By: Adegunle Olugbamila
The University of Lagos (UNILAG) awarded yesterday a PhD to Mr. Olaoluwa Oluwadamilola (24), Africa’s youngest PhD holder.
Olwadamilola had the best PhD thesis, titled: “Studies on Fixed Points of Contractive and Expanding Maps in Multi-Dimensional Spaces”. He scored 5.0 Cumulative Grade Point Average (CGPA).
Bakre Oluwafemi Abubakar, a graduate of Electrical/Electronics, was the 2012/2013 Convocation Valedictorian, with a superlative CGPA of 4.86.
Oluwadamilola’s parents are missionaries with the Deeper Christian Life Ministry.
They gave birth to him while on missionary work in African Central Republic, a French-speaking country, where Oluwadamilola had his basic and tertiary education.
He got a B.SC in Mathematics and M.SC and Physics before returning to Nigeria in October, 2009.
According to Oluwadamilola, he began his PhD in 2010, courtesy of a scholarship from the General Overseer of the Deeper Christian Life Mission, Pastor Williams Kumuyi. He spent the minimum three years for a PhD scholar in school.
Speaking with reporters at UNILAG Auditorium One, Oluwadamilola said: “I used to come first in my secondary school days, but not always. My performances became better when I entered the university.”
On his challenges during the programme, he said: “As a Christian, my schedule is very tight. I am focused. There were times when I faced distractions from friends who wanted to take me out. There is nothing bad in it, but it can make you concentrate less. There were times when I had job offers and was tempted to take them.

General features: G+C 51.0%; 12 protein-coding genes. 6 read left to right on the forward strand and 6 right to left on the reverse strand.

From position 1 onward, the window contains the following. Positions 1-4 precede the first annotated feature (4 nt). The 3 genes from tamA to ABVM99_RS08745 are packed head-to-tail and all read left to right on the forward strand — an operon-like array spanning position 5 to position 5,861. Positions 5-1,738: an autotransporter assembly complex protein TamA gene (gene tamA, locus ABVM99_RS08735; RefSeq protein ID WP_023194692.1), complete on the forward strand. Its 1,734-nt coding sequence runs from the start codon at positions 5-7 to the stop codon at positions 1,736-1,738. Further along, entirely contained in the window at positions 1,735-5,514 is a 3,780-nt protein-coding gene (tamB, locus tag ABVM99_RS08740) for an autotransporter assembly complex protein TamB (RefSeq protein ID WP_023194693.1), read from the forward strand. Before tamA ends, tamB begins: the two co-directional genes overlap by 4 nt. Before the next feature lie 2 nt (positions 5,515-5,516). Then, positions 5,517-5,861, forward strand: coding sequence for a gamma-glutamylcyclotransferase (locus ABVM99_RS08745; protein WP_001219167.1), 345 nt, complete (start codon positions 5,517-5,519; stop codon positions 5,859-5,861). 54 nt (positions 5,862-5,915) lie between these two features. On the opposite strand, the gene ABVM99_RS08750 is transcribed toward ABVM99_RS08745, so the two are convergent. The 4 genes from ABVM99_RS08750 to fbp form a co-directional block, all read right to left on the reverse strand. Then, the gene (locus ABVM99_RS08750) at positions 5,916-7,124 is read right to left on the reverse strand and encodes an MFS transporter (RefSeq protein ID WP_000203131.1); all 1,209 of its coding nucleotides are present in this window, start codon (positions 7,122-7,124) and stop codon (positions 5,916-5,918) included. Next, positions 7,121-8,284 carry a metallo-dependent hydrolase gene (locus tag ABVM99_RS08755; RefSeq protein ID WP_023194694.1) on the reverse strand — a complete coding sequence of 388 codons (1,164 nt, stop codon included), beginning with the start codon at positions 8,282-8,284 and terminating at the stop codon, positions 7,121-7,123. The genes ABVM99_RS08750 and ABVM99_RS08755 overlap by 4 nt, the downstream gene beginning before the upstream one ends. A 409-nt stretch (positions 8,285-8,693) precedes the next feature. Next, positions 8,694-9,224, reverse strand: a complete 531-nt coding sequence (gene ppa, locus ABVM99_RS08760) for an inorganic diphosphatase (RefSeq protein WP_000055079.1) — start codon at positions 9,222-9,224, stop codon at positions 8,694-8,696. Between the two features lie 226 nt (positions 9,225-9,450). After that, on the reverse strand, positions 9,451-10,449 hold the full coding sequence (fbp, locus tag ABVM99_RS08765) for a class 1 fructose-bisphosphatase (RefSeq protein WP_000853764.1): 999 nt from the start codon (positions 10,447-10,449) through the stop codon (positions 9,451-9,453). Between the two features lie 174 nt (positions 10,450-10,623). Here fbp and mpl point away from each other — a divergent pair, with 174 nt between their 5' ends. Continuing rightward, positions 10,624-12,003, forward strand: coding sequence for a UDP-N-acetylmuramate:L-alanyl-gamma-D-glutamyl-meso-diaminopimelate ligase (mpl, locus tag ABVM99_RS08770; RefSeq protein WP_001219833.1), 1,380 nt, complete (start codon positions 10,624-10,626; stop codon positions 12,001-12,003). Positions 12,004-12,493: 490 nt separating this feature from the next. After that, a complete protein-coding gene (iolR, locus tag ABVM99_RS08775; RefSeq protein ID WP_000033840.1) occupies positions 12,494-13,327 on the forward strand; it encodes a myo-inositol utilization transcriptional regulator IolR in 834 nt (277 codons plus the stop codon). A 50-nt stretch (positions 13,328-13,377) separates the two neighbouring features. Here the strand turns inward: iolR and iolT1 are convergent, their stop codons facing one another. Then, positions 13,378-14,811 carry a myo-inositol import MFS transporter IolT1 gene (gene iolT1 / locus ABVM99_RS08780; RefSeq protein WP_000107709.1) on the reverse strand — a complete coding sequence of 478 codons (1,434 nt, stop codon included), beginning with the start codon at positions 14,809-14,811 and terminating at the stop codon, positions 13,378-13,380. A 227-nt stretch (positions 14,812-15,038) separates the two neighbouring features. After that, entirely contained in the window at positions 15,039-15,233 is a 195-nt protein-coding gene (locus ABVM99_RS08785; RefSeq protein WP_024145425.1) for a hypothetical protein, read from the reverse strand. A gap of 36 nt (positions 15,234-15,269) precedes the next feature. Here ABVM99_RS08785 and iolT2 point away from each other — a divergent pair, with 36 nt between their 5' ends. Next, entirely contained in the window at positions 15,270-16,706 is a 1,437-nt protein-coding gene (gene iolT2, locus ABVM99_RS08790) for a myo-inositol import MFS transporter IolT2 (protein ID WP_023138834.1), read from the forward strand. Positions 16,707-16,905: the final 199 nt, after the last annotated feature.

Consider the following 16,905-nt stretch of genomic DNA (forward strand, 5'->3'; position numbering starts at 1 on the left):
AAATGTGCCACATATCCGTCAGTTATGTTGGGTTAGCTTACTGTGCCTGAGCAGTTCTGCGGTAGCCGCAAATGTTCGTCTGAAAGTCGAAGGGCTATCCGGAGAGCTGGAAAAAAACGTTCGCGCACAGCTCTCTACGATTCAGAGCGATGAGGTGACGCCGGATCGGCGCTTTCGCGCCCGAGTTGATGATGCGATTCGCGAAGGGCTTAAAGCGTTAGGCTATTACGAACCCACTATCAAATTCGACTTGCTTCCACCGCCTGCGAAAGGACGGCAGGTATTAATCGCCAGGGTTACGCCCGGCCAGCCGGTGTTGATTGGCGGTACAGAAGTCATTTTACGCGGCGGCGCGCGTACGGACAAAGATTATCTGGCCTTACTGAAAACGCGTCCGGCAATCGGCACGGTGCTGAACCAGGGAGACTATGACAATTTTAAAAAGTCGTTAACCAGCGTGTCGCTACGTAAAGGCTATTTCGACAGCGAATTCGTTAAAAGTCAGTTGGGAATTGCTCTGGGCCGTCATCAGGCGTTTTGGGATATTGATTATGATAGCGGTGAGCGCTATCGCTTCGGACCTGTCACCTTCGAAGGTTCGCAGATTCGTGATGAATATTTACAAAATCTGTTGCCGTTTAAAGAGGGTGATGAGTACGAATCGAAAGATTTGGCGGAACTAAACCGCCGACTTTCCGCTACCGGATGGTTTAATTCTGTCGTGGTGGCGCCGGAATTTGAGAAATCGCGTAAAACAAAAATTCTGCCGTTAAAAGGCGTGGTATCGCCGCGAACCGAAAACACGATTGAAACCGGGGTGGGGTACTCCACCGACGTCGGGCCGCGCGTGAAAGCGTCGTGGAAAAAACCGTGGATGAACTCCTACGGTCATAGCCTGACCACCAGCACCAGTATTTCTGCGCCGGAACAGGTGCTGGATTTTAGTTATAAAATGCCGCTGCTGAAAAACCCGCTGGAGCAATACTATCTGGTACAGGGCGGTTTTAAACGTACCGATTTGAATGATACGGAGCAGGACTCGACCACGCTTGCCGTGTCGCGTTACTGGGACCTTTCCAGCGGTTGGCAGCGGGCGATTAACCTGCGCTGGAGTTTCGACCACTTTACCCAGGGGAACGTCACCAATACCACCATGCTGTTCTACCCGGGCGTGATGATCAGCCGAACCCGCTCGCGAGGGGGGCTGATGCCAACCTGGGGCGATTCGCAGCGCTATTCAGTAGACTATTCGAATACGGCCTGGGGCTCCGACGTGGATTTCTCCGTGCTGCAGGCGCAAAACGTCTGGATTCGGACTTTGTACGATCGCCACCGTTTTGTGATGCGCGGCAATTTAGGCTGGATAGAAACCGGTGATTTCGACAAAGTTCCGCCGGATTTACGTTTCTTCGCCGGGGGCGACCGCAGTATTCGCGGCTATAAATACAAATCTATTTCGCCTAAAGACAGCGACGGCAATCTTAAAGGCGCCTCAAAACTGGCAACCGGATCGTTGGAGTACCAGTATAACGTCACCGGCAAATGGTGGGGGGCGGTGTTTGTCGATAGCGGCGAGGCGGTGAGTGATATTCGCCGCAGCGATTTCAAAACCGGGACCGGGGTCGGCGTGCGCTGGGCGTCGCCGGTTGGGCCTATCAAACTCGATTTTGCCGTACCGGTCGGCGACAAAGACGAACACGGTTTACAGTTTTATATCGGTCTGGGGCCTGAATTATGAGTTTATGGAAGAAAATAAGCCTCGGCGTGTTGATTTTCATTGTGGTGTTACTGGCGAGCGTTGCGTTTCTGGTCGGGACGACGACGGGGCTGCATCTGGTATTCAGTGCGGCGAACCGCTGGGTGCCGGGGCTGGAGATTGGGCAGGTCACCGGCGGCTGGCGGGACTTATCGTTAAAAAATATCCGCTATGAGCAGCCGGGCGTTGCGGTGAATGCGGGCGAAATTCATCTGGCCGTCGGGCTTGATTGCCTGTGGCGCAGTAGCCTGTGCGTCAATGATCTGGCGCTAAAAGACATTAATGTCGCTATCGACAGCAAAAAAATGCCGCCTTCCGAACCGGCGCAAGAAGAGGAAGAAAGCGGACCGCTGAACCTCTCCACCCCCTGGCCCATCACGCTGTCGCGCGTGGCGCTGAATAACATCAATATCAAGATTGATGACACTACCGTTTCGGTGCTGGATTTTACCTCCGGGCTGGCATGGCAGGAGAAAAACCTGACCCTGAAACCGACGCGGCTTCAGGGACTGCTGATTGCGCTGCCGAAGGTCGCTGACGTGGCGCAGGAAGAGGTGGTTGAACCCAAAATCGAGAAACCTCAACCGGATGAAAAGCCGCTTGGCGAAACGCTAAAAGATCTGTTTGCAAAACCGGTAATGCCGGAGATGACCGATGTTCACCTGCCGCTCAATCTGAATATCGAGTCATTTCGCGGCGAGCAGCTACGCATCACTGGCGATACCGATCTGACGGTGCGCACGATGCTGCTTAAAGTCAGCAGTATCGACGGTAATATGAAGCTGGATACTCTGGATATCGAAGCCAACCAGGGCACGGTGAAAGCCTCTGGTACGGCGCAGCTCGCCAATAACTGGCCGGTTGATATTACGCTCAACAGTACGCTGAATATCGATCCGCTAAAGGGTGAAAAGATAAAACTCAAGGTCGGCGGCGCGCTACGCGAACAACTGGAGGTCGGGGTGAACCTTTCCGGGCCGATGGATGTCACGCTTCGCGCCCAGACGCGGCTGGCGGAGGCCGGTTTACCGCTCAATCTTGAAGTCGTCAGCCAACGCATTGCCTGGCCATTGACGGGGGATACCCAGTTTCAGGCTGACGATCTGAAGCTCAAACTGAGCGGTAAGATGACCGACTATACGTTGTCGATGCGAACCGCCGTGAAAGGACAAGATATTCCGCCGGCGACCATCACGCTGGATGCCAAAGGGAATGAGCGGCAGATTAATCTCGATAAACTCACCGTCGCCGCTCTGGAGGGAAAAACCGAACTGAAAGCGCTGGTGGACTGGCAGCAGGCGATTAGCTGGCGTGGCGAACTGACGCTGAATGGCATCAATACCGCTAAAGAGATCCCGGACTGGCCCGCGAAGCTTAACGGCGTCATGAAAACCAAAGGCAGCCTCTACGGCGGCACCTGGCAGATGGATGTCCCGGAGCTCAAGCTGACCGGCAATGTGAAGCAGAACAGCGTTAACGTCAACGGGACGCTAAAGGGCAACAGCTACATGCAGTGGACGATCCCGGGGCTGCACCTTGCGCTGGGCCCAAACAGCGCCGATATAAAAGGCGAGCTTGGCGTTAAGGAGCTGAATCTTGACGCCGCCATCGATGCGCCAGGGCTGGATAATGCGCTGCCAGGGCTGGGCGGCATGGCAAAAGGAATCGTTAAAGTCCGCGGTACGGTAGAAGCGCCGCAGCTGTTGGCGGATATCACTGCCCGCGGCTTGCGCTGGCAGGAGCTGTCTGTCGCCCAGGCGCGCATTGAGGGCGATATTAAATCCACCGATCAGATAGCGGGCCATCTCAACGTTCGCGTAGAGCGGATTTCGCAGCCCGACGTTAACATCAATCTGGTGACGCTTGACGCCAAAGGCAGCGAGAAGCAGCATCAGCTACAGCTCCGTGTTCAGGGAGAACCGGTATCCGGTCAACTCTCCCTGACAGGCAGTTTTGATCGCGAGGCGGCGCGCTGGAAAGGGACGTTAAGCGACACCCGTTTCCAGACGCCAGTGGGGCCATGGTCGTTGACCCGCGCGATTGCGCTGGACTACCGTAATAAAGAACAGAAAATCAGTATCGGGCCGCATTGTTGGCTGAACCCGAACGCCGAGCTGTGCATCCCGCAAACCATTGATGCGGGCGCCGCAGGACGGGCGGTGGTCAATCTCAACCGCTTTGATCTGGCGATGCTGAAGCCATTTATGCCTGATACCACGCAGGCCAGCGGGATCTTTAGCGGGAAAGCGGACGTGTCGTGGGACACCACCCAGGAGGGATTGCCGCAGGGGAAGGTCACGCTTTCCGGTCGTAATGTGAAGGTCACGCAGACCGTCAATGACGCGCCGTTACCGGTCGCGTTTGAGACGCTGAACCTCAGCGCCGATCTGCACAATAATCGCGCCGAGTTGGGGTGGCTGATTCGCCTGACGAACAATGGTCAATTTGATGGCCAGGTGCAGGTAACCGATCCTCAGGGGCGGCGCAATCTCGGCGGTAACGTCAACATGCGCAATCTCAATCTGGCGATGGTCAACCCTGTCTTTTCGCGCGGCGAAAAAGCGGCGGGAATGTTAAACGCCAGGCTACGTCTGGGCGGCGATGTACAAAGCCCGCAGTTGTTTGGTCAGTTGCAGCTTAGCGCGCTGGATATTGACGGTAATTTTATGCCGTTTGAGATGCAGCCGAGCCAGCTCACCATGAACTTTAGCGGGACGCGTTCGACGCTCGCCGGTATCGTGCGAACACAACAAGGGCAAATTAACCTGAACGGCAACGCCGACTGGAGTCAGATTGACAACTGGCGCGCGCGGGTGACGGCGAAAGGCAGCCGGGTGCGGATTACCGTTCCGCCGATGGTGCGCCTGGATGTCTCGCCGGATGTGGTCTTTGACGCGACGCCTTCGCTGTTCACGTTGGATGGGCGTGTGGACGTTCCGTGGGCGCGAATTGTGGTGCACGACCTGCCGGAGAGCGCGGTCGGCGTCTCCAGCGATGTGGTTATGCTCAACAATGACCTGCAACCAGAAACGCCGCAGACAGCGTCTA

“I was discouraged at the beginning. One gets a feeling at the beginning of one’s doctorate programme that all the research topics had been considered by previous scholars and so there is nothing else to do, except for the most complicated ones that are most times beyond one’s ability. “Sometimes when you send your papers to international journals, they return it for one reason or the other. That does not mean your work is not good enough, but it can be very discouraging.”
On his next plan, he said: “I want to take another doctoral programme, which will be in either Mathematics or Physics. I will think of what topic to choose before I eventually go ahead.”
Abubakar, the valedictorian, described himself as someone from a privileged home.
Born of banker parents, he said it was not too difficult for him to study Electrical/Electronics, adding: “I will not describe myself as a bookworm, as I try to normalise everything I do. I am not a party freak, but once in a while, I attend social functions with my friends. I am privileged to have been born into a comfortable home. I must confess that I am a product of good advice. I chose the kind of friends I knew would influence me positively and you will always find me in their company.”
Executive-Secretary of the National Universities Commission (NUC) Prof. Julius Okojie, who represented President Goodluck Jonathan, urged the university’s management to be more creative in boosting its Internally-Generated Revenue (IGR).
Okojie, who also commended UNILAG for the prudent use of funds, underscored the need for universities to seek help from the alumni.
The week-long convocation wrapped up yesterday with the inauguration of three projects – the Central Laboratory donated by an alumnus and the General Overseer of the Mountain of Fire & Miracles Ministry, Dr. Daniel Olukoya; the Biodun Shobanjo Mass Communication Multimedia Centre of Excellence, courtesy of the Chairman of the Troyka Group, Chief Biodun Shobanjo; and the Alumni Jubilee House built by the UNILAG Alumni Association in collaboration with Guarantee Trust Bank.